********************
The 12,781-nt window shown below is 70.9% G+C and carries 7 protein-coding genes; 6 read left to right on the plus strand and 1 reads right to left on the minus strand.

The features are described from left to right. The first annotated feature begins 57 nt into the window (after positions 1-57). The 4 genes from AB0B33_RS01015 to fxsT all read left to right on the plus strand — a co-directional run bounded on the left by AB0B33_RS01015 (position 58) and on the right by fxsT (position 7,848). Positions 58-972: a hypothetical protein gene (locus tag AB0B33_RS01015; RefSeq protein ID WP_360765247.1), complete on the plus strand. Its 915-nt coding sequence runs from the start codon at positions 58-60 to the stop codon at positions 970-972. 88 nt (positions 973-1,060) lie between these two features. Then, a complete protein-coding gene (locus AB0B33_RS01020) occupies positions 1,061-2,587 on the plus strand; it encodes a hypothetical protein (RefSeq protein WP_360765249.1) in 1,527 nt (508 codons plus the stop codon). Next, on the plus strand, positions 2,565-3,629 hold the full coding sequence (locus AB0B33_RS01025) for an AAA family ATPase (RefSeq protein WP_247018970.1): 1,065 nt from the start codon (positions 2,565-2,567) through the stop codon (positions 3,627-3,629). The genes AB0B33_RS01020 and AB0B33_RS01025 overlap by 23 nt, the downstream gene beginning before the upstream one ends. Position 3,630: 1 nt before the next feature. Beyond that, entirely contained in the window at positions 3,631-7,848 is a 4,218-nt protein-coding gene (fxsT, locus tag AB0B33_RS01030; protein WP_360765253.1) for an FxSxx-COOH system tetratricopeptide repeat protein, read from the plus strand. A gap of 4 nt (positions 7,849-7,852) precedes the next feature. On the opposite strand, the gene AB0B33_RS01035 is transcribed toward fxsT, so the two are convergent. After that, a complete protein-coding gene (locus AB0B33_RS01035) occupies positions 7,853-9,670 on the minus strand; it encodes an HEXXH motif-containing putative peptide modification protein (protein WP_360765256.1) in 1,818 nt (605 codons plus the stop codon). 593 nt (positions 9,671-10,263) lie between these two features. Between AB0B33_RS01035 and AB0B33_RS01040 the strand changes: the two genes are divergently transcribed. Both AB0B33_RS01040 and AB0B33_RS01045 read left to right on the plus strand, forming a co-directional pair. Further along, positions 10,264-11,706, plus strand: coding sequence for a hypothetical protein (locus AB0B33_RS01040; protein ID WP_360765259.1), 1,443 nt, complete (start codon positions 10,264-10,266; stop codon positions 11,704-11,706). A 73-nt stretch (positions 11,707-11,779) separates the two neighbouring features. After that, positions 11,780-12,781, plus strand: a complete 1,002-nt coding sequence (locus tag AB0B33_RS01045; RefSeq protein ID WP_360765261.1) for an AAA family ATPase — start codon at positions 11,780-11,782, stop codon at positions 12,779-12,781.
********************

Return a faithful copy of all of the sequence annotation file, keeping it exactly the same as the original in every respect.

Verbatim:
The 12,781-nt window shown below is 70.9% G+C and carries 7 protein-coding genes; 6 read left to right on the plus strand and 1 reads right to left on the minus strand.

The features are described from left to right. The first annotated feature begins 57 nt into the window (after positions 1-57). The 4 genes from AB0B33_RS01015 to fxsT all read left to right on the plus strand — a co-directional run bounded on the left by AB0B33_RS01015 (position 58) and on the right by fxsT (position 7,848). Positions 58-972: a hypothetical protein gene (locus tag AB0B33_RS01015; RefSeq protein ID WP_360765247.1), complete on the plus strand. Its 915-nt coding sequence runs from the start codon at positions 58-60 to the stop codon at positions 970-972. 88 nt (positions 973-1,060) lie between these two features. Then, a complete protein-coding gene (locus AB0B33_RS01020) occupies positions 1,061-2,587 on the plus strand; it encodes a hypothetical protein (RefSeq protein WP_360765249.1) in 1,527 nt (508 codons plus the stop codon). Next, on the plus strand, positions 2,565-3,629 hold the full coding sequence (locus AB0B33_RS01025) for an AAA family ATPase (RefSeq protein WP_247018970.1): 1,065 nt from the start codon (positions 2,565-2,567) through the stop codon (positions 3,627-3,629). The genes AB0B33_RS01020 and AB0B33_RS01025 overlap by 23 nt, the downstream gene beginning before the upstream one ends. Position 3,630: 1 nt before the next feature. Beyond that, entirely contained in the window at positions 3,631-7,848 is a 4,218-nt protein-coding gene (fxsT, locus tag AB0B33_RS01030; protein WP_360765253.1) for an FxSxx-COOH system tetratricopeptide repeat protein, read from the plus strand. A gap of 4 nt (positions 7,849-7,852) precedes the next feature. On the opposite strand, the gene AB0B33_RS01035 is transcribed toward fxsT, so the two are convergent. After that, a complete protein-coding gene (locus AB0B33_RS01035) occupies positions 7,853-9,670 on the minus strand; it encodes an HEXXH motif-containing putative peptide modification protein (protein WP_360765256.1) in 1,818 nt (605 codons plus the stop codon). 593 nt (positions 9,671-10,263) lie between these two features. Between AB0B33_RS01035 and AB0B33_RS01040 the strand changes: the two genes are divergently transcribed. Both AB0B33_RS01040 and AB0B33_RS01045 read left to right on the plus strand, forming a co-directional pair. Further along, positions 10,264-11,706, plus strand: coding sequence for a hypothetical protein (locus AB0B33_RS01040; protein ID WP_360765259.1), 1,443 nt, complete (start codon positions 10,264-10,266; stop codon positions 11,704-11,706). A 73-nt stretch (positions 11,707-11,779) separates the two neighbouring features. After that, positions 11,780-12,781, plus strand: a complete 1,002-nt coding sequence (locus tag AB0B33_RS01045; RefSeq protein ID WP_360765261.1) for an AAA family ATPase — start codon at positions 11,780-11,782, stop codon at positions 12,779-12,781.